THE QURAN CYCLE: Assumptions or Certainty? — Synopsis

In research, The Method, Words of Gold: The Quran on September 3, 2011 at 5:12 pm


Starting with Part I of this post, I began with ayah 42 of Surah Yusuf which clarifies a distinction between worldly knowledge based on human-dependent capacities and the divine knowledge which comes directly from the Creator of the universe. The key distinction is of doubt. All human knowledge, by it’s very nature, must contain a portion of doubt in it. Consequently, Part II and Part III of this post were devoted to a survey of sample sciences with an overview of the issue of uncertainty in the sciences from different angles.

This post attempts to round-off this broad topic, by presenting certain delimitations of the survey, and by offering some key explanations, and by asnwering certain questions that must arise in a reader’s mind. 


What the uncertainty survey is not meant to be 

In-depth: Of course, that is never possible in such ‘general reading’ blogposts. The concern is not just about the length of posting, but also about the technicality of the subject. It was important to present the concepts as close to laymen terms of understanding as possible.

Systematic: Now this point is important. With ‘systematic’, I’m referring to the various scenarios of uncertainty covered through the survey. That one scenario was presented under the head of one type of science doesn’t restrict it to that science. All angles of doubt actually pertain to all sciences more or less.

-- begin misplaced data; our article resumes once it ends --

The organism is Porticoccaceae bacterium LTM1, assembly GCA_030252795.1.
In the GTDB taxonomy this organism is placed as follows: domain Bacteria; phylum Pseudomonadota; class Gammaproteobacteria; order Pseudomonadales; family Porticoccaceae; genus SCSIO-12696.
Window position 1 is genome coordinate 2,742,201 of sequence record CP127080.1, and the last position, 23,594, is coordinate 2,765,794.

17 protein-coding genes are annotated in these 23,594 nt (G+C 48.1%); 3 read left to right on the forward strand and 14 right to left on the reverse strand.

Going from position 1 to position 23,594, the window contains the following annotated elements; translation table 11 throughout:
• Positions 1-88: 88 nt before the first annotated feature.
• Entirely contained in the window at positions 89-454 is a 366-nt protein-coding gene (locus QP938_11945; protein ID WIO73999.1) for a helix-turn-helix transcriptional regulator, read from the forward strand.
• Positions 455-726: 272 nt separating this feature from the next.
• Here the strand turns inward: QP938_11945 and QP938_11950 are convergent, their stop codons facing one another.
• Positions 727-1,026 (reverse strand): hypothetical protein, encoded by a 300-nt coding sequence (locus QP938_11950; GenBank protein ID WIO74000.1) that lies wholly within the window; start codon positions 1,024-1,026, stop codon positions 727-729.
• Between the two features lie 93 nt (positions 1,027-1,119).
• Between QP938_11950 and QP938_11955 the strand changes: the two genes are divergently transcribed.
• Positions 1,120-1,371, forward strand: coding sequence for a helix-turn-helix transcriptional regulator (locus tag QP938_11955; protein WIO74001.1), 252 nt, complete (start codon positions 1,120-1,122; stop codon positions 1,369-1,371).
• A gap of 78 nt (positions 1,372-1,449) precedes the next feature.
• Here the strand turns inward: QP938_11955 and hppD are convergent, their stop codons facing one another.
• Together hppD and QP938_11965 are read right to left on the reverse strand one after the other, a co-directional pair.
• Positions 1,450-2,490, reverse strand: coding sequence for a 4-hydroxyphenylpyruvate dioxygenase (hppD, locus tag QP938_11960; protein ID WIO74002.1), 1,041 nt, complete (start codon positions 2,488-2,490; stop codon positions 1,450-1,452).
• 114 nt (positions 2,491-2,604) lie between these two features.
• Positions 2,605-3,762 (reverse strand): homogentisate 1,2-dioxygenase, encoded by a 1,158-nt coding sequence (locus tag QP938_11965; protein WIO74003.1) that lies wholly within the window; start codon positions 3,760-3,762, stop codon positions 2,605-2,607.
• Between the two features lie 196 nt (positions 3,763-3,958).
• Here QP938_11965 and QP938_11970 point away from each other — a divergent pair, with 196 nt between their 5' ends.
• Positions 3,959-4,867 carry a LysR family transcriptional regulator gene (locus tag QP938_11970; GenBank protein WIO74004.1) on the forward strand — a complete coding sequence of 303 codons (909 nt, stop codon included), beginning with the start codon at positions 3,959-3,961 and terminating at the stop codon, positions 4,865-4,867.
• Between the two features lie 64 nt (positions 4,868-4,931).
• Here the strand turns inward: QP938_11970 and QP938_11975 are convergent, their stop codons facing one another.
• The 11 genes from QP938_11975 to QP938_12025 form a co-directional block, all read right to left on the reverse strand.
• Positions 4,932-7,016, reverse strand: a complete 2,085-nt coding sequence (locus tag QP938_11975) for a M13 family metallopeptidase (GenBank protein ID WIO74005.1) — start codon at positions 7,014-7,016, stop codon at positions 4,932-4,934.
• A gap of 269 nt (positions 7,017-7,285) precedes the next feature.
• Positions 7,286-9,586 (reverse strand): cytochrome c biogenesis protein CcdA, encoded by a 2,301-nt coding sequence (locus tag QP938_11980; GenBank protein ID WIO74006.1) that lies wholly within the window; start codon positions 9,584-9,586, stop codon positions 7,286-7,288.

For instance, the issue of sampling (whom, and where, you observe in the study?) is as important in biological sciences as in the social/behavioral ones. Making observations on animals and then applying them on humans may be the only way in much of medical science research, but it leaves wide open grave questions on how far we can trust conclusions based on organisms fundamentally different from us, mammals or not. The same holds even for physics. If an experiment proves hypotheses in a European lab, an Asian lab is not correct in ‘building upon’ the results of it before first repeating the original experiment and confirming the findings. If they ignore this step, and this is common (as Richard Feynman lamented in his lecture on the issue of integrity of science↓1), doubt will remain as to whether their follow-up experiment really leads to reliable conclusions.